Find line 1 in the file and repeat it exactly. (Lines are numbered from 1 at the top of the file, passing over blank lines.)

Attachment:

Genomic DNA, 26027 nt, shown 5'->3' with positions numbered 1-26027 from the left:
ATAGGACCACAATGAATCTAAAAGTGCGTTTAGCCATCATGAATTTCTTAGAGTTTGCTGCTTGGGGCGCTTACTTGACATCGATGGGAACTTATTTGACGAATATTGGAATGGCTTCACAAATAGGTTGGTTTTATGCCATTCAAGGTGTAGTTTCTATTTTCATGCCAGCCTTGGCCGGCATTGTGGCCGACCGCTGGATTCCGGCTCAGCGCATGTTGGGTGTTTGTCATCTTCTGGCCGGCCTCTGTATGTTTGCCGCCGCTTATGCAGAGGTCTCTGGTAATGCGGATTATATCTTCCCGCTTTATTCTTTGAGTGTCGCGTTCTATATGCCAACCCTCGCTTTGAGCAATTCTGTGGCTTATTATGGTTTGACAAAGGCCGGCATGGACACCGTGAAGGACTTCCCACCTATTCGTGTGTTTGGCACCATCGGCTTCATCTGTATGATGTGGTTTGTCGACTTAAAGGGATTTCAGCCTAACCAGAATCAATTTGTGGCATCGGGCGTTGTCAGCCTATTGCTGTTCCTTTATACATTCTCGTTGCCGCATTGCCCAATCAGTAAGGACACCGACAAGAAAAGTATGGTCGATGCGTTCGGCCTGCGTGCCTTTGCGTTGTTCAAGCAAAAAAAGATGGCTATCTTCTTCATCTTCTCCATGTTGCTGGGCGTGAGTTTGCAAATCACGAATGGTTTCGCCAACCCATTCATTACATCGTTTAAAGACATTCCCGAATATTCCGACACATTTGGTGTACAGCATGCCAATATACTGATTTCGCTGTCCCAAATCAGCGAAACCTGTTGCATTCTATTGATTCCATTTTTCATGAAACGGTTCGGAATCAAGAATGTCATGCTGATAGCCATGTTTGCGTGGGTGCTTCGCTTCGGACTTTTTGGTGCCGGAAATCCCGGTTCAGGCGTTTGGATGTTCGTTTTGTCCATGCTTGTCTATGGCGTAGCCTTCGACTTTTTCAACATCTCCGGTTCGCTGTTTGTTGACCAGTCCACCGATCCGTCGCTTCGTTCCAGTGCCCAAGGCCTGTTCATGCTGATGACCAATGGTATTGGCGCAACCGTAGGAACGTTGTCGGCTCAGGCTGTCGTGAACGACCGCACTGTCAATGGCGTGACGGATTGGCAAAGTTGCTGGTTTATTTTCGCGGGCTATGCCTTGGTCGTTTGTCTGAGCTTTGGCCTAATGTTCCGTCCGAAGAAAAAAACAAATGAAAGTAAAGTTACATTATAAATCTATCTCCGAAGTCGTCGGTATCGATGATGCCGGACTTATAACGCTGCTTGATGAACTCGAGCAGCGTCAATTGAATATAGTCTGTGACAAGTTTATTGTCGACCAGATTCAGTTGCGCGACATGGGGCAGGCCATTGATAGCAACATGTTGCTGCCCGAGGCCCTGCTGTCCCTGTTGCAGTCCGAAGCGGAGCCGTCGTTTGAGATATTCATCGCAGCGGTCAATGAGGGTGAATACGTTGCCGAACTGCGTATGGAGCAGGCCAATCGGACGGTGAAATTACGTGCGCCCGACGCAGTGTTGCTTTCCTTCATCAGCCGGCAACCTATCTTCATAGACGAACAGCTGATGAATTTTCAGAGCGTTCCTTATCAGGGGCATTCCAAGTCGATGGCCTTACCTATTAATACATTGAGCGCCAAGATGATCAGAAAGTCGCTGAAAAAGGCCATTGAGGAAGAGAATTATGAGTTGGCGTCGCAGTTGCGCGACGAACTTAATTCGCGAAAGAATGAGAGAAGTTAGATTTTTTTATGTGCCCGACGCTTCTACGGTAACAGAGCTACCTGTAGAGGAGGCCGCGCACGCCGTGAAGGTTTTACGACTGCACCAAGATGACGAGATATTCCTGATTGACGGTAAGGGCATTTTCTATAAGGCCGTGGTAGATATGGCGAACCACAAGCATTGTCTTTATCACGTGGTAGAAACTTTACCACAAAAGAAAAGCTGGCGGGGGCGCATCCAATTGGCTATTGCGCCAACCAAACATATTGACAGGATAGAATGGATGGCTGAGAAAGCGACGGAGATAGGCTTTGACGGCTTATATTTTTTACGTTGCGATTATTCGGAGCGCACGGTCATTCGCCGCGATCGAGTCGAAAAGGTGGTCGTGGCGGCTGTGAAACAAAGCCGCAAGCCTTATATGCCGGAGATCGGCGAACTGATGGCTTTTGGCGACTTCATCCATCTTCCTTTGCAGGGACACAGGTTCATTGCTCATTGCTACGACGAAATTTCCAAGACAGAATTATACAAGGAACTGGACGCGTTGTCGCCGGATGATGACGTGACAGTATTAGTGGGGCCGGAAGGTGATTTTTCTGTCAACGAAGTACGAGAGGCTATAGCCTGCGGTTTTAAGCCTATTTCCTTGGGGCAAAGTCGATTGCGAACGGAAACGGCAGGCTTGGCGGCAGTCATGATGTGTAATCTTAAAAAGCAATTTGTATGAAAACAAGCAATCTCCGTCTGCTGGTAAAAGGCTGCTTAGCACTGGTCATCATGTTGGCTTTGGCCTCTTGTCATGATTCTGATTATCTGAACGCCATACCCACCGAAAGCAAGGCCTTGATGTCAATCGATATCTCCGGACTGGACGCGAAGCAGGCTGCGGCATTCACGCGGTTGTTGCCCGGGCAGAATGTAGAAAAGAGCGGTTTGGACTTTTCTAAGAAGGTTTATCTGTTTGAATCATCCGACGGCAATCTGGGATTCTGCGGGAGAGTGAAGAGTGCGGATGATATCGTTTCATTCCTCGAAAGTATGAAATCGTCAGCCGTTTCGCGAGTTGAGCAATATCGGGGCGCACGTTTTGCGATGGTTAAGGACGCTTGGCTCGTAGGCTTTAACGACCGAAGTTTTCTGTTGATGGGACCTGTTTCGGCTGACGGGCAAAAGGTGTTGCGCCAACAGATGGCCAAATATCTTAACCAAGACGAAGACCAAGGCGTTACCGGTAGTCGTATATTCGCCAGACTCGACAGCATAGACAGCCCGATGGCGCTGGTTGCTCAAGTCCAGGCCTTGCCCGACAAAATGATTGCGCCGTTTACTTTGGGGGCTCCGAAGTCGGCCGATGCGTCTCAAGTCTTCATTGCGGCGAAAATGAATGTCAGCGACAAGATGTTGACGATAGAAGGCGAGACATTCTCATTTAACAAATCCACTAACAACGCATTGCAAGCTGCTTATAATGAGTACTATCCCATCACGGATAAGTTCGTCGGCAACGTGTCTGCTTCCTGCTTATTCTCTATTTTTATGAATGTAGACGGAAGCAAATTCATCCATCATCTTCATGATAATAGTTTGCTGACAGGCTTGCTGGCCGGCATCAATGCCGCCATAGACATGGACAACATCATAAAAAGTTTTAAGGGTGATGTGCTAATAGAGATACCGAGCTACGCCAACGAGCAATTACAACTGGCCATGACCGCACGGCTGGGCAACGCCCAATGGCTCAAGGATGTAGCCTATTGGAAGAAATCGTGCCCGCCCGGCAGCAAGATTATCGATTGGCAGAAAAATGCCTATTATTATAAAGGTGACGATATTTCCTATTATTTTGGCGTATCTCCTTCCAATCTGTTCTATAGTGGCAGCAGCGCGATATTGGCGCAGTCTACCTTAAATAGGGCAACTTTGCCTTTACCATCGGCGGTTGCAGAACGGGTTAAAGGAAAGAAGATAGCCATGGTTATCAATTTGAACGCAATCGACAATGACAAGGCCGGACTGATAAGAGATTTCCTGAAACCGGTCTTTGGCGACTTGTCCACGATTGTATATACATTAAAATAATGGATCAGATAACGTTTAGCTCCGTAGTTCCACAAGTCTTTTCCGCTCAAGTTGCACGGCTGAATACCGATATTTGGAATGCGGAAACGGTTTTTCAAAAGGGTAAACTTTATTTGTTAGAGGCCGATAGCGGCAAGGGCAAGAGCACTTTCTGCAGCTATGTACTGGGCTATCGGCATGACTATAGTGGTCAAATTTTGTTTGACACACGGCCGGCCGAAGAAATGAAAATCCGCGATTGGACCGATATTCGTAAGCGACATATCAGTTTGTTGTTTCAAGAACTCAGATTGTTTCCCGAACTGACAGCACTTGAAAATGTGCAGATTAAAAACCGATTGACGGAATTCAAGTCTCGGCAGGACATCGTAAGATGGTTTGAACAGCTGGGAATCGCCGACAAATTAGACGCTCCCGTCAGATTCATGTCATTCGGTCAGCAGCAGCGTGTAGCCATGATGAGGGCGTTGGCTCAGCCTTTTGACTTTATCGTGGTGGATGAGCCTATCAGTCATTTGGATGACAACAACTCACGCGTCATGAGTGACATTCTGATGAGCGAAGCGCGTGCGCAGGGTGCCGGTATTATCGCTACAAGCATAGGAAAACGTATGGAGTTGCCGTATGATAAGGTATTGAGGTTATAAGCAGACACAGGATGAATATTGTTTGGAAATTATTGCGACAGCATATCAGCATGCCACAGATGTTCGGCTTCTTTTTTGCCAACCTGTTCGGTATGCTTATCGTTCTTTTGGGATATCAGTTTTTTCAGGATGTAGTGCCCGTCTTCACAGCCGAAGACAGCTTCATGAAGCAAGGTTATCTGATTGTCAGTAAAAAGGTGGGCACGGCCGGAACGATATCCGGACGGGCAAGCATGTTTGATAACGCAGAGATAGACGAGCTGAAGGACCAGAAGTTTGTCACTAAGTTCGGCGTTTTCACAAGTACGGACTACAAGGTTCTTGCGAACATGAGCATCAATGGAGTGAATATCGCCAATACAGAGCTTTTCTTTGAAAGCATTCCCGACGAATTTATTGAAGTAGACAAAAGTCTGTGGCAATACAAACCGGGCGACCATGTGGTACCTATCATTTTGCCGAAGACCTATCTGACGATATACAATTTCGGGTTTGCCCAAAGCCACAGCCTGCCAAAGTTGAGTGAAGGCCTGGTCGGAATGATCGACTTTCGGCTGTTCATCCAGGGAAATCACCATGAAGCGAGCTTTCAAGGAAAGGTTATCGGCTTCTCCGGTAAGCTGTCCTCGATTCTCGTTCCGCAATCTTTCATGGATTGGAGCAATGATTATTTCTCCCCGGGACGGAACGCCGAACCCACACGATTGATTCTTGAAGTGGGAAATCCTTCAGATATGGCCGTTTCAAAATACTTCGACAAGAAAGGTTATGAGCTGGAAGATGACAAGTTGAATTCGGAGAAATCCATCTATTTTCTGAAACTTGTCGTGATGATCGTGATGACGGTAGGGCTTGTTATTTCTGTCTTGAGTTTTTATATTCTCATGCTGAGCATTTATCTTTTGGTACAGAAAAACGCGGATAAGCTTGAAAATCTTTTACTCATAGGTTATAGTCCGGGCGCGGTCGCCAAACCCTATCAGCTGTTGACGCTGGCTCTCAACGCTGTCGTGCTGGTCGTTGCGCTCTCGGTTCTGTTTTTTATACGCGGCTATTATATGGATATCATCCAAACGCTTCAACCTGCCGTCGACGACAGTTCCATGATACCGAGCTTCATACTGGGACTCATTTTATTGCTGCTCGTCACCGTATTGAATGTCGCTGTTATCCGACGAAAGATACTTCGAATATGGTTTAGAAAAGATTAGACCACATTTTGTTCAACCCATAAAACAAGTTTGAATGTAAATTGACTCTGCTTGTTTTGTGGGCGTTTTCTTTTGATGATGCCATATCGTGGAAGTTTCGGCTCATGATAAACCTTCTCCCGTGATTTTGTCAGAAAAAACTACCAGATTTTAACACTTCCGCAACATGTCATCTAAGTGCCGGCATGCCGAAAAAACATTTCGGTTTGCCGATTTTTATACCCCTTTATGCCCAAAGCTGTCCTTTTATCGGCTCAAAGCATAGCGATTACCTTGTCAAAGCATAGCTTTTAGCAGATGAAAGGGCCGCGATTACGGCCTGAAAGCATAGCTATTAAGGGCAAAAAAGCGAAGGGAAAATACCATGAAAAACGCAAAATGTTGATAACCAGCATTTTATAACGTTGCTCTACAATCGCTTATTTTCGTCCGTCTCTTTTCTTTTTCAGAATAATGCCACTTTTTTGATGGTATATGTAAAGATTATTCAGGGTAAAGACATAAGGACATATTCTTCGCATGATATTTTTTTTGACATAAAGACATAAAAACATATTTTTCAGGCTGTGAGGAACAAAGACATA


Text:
Genomic DNA, 26027 nt, shown 5'->3' with positions numbered 1-26027 from the left: